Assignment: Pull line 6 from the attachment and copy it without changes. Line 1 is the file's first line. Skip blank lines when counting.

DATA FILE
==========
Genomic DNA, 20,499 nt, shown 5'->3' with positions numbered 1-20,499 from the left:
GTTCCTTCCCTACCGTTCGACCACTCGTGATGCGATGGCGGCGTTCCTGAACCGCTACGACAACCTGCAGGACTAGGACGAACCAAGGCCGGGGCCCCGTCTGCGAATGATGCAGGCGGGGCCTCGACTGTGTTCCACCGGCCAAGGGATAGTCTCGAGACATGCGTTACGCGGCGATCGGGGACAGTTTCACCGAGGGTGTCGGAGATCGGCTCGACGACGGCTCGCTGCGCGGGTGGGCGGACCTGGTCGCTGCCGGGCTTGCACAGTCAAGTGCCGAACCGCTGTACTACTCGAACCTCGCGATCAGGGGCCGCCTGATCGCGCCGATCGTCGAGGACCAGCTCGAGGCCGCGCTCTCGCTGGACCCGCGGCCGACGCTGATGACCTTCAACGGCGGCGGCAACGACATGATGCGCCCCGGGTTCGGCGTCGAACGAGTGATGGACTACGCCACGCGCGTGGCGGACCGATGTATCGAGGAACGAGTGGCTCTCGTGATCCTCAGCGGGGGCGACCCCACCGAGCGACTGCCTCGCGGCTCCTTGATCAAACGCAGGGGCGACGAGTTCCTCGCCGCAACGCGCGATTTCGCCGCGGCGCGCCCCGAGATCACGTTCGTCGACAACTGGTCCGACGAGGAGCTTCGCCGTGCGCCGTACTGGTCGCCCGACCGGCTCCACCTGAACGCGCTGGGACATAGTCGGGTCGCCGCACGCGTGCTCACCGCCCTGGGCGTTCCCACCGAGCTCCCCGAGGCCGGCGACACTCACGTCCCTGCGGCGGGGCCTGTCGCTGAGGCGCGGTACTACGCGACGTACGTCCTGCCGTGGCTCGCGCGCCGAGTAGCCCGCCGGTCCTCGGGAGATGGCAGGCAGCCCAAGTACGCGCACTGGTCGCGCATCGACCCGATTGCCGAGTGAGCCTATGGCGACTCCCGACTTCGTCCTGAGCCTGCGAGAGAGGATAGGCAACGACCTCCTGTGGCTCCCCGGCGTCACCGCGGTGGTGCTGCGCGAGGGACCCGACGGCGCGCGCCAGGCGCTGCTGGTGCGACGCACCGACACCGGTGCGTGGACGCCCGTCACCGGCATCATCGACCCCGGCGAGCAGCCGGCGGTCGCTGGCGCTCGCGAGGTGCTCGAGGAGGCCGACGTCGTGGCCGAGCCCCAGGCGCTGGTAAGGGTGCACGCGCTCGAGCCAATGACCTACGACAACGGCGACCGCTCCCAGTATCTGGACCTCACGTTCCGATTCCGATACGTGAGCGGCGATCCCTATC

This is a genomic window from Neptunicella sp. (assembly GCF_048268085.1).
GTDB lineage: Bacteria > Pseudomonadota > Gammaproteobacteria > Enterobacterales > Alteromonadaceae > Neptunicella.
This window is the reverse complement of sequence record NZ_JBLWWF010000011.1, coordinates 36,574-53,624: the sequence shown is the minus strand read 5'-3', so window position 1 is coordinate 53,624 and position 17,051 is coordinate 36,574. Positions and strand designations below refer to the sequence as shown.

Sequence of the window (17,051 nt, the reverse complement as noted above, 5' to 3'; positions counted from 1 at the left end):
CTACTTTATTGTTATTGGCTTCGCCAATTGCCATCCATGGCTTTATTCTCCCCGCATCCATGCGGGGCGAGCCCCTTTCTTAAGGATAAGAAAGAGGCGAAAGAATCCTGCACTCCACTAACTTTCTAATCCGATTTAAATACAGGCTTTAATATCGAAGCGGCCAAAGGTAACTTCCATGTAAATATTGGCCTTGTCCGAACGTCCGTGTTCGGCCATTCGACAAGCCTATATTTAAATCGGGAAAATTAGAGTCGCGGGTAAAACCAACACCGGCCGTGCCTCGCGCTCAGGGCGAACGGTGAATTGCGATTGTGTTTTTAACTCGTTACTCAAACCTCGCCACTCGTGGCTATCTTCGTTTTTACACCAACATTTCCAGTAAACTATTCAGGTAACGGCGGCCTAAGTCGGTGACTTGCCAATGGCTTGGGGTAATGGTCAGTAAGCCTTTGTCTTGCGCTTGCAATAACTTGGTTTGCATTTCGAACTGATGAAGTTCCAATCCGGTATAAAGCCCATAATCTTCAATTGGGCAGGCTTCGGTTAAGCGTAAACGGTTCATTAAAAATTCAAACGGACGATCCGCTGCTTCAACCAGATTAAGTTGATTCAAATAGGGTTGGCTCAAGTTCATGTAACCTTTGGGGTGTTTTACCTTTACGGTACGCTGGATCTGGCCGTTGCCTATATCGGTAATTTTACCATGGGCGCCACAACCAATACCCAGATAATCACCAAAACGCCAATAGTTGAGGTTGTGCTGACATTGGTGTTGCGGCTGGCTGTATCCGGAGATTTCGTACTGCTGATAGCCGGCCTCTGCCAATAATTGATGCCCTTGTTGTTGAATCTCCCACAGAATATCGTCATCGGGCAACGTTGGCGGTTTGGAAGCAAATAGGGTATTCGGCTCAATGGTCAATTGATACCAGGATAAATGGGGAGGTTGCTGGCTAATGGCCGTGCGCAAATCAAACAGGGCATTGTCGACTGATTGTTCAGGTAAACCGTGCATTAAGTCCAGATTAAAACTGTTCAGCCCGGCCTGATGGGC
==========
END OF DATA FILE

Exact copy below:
Sequence of the window (17,051 nt, the reverse complement as noted above, 5' to 3'; positions counted from 1 at the left end):